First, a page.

Leith Hill

Coordinates: 51°10′33″N 0°22′11″W / 51.17583°N 0.36972°W / 51.17583; -0.36972
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Leith Hill
Highest point
Elevation294 m (965 ft)
Prominence249 m (817 ft)
ListingMarilyn,[1] Hardy, County Top
Coordinates51°10′33″N 0°22′11″W / 51.17583°N 0.36972°W / 51.17583; -0.36972
Leith Hill is located in Surrey
Leith Hill
Leith Hill
Leith Hill in Surrey
LocationSurrey, England
Parent rangeGreensand Ridge
OS gridTQ139431
Topo mapOS Landranger 187

Leith Hill in southern England is the highest summit of the Greensand Ridge,[2] approximately 6.7 km (4 mi) southwest of Dorking, Surrey and 40.5 km (30 mi) southwest of central London. It reaches 294 m (965 ft) above sea level,[3] and is the second highest point in southeast England, after Walbury Hill in southwest Berkshire, (which is 297 m (974 ft) high).[1] Leith Hill is the highest ground for 79 km (49 mi).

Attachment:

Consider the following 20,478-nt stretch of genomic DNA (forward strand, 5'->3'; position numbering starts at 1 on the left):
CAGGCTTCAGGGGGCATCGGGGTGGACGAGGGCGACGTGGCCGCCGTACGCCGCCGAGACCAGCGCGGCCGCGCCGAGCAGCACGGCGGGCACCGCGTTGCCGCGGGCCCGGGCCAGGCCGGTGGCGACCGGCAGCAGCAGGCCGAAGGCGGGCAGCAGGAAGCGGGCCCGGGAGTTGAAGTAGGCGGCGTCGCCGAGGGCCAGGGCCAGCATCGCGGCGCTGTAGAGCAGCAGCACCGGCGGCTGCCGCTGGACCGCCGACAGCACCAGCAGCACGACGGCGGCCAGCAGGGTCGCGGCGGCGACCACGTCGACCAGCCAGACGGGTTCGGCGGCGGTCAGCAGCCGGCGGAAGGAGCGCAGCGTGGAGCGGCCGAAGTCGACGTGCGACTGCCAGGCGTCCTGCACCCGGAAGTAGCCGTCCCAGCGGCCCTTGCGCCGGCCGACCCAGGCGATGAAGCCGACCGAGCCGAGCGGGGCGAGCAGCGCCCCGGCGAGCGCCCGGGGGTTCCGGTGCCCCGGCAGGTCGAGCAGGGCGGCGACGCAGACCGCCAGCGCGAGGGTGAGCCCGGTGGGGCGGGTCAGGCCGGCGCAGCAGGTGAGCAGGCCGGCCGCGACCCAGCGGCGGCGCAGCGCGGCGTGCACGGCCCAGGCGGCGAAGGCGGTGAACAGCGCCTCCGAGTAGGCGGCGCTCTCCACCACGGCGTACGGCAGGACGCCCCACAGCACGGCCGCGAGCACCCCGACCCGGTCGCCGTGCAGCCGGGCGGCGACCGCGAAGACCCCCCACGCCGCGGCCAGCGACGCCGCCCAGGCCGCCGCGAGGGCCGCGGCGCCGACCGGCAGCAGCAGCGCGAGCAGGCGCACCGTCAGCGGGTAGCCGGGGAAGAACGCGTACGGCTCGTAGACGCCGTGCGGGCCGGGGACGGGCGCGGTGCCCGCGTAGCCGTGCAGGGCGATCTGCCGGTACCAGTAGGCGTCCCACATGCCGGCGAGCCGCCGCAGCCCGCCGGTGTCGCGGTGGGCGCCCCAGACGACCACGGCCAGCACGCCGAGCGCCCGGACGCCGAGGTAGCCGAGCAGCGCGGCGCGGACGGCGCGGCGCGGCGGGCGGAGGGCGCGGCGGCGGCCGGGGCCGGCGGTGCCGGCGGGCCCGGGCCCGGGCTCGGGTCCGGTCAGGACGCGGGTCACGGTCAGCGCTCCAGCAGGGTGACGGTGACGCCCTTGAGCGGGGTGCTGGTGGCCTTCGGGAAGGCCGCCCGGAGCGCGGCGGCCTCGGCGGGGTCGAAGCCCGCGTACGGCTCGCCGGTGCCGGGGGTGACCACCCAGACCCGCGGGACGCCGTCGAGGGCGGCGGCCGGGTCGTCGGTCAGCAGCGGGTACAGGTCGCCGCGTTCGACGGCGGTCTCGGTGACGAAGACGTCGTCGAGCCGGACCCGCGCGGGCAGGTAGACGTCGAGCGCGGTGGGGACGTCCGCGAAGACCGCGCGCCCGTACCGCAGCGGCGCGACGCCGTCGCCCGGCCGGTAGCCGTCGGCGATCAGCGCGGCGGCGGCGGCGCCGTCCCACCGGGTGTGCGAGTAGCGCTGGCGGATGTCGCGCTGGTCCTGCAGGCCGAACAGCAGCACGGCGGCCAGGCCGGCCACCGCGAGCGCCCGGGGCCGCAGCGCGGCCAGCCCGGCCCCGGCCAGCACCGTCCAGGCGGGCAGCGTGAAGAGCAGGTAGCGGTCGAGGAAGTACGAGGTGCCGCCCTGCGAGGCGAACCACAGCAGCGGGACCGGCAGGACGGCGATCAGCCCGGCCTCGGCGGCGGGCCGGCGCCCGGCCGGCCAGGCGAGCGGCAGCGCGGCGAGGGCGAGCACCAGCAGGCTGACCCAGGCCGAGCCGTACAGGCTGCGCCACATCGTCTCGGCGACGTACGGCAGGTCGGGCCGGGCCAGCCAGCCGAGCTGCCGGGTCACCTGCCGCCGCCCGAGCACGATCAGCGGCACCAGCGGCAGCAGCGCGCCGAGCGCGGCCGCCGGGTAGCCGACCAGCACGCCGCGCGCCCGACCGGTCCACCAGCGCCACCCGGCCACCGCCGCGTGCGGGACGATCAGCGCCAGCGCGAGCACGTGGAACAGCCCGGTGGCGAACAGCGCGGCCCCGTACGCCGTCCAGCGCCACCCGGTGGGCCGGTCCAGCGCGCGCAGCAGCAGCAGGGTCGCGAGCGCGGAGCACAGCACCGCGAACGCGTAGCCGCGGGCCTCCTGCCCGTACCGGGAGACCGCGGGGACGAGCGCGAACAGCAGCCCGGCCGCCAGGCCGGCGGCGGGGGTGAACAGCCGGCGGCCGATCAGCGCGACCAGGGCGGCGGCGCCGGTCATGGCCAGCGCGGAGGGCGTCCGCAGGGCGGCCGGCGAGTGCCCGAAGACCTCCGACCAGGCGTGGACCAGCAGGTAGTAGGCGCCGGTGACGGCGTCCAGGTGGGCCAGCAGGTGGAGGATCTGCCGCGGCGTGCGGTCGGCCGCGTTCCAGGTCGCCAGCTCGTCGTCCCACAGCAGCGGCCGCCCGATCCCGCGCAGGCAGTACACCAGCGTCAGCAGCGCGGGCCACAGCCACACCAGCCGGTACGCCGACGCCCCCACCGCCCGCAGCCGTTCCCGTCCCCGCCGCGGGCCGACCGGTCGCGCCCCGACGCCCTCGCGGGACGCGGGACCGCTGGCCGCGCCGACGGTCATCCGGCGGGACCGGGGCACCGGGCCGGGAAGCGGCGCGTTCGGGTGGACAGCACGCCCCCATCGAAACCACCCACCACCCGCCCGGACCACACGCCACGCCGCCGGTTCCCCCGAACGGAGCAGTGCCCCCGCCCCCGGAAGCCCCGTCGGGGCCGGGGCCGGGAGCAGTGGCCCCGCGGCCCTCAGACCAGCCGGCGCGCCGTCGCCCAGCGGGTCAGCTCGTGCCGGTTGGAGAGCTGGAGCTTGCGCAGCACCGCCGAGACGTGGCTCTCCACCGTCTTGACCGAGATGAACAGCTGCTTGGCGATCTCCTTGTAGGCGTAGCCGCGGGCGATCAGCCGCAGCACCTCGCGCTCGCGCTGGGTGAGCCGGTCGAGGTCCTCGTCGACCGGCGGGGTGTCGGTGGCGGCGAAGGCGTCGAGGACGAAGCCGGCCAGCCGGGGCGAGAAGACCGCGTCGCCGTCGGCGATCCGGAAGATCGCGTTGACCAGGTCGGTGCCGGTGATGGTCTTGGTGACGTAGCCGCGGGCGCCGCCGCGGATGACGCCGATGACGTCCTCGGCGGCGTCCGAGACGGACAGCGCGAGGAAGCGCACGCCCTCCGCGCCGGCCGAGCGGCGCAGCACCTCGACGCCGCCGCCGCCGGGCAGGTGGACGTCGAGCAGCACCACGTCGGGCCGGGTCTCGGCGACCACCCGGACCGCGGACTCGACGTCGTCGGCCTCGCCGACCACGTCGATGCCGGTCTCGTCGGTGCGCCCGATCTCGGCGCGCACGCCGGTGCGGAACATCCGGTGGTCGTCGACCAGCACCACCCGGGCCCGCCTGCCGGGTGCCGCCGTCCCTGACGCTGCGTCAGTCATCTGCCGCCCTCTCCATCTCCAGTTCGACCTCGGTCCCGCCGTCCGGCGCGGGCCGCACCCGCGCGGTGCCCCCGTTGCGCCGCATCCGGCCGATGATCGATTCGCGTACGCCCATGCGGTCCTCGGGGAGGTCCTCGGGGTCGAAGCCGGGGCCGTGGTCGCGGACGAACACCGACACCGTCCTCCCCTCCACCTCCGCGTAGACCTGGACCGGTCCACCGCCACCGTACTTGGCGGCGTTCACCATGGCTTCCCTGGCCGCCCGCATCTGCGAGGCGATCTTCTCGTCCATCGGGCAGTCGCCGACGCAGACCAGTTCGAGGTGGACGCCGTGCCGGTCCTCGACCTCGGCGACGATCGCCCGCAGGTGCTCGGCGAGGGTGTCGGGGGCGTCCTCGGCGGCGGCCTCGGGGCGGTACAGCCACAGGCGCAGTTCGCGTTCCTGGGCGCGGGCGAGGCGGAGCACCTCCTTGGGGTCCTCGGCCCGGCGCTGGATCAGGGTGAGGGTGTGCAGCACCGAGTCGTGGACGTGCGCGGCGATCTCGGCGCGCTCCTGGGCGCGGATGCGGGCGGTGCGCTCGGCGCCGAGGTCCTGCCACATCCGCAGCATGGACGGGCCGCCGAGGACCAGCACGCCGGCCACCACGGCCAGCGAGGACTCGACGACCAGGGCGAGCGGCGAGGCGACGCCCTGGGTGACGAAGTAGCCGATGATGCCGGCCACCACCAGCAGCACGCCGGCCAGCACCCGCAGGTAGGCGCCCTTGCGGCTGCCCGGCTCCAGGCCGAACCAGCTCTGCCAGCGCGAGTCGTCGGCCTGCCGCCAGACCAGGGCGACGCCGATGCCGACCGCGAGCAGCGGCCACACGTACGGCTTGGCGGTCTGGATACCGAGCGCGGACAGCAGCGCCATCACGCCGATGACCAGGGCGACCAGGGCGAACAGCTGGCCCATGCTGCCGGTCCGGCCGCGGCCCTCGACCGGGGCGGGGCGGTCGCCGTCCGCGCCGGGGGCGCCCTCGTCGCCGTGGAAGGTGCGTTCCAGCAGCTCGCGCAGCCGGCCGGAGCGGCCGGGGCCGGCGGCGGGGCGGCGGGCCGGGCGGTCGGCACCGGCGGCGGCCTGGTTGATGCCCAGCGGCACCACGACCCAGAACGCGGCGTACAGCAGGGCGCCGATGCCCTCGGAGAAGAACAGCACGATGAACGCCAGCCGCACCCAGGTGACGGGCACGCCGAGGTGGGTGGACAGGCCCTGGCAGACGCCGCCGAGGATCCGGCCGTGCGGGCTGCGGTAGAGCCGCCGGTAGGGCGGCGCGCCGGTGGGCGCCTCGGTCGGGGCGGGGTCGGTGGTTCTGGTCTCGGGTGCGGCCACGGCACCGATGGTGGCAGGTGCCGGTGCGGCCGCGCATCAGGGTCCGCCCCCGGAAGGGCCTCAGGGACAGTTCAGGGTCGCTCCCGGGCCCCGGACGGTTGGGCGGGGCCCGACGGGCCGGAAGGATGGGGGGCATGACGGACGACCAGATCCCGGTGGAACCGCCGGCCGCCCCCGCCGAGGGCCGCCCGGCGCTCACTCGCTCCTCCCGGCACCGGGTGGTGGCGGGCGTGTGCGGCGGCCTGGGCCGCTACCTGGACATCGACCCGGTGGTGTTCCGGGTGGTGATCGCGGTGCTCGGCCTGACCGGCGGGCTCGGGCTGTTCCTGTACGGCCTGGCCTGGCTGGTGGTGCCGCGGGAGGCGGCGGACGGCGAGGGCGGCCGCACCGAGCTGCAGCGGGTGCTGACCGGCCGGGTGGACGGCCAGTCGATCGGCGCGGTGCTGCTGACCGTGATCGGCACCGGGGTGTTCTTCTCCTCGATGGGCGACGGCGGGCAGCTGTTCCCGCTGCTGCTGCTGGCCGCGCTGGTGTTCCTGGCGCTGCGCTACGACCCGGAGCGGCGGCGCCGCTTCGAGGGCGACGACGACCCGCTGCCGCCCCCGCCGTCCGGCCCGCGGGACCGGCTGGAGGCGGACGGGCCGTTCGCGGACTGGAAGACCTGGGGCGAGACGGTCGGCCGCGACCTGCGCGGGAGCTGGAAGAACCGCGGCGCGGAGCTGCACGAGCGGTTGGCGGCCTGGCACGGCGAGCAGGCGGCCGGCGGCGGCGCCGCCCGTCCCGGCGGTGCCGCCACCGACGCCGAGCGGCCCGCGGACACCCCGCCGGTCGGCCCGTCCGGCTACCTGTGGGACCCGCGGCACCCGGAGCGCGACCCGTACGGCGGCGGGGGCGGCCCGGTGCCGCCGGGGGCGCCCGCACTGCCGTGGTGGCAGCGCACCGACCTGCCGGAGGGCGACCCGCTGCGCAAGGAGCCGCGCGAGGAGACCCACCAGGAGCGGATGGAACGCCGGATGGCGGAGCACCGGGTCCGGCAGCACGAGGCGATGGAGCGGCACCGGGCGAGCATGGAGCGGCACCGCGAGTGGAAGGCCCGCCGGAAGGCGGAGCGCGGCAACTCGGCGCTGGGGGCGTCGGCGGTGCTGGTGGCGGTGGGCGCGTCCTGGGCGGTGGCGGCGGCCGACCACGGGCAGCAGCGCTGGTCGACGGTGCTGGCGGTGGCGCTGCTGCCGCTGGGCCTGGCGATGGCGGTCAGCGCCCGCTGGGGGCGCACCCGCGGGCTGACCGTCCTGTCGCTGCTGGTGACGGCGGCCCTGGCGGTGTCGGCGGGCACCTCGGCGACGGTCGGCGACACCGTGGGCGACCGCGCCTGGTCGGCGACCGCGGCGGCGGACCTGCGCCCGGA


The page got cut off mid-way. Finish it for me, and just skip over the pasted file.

Four areas of woodland surrounding the hill comprise the 337.9-hectare (835-acre) Leith Hill Site of Special Scientific Interest, although the summit is excluded from this designation.[4]

The nearest railway station is Holmwood station, 3.6 km (2 mi) to the east, served by Southern trains to London Victoria.[5]

Leith Hill Tower[edit]

The tower on the top of Leith Hill

On the summit of Leith Hill is an 18th-century Gothic tower. In 1764–65 Richard Hull of nearby Leith Hill Place built "Prospect House", later to become known as Leith Hill Tower,[6] with the intention of raising the hill above 1,000 ft (305 m) above sea level. A tower built contemporaneously at the summit of Bredon Hill achieves a similar purpose.

Leith Hill Tower is 19.5 metres (64 ft) high and consisted of two rooms "neatly furnished", with a Latin inscription above the door announcing that it had been built not only for his own pleasure, but also for the enjoyment of others. Hull provided visitors with prospect glasses, similar to a small telescope, through which to survey the extensive views towards London and the English Channel, each some 25 miles (40 km) away.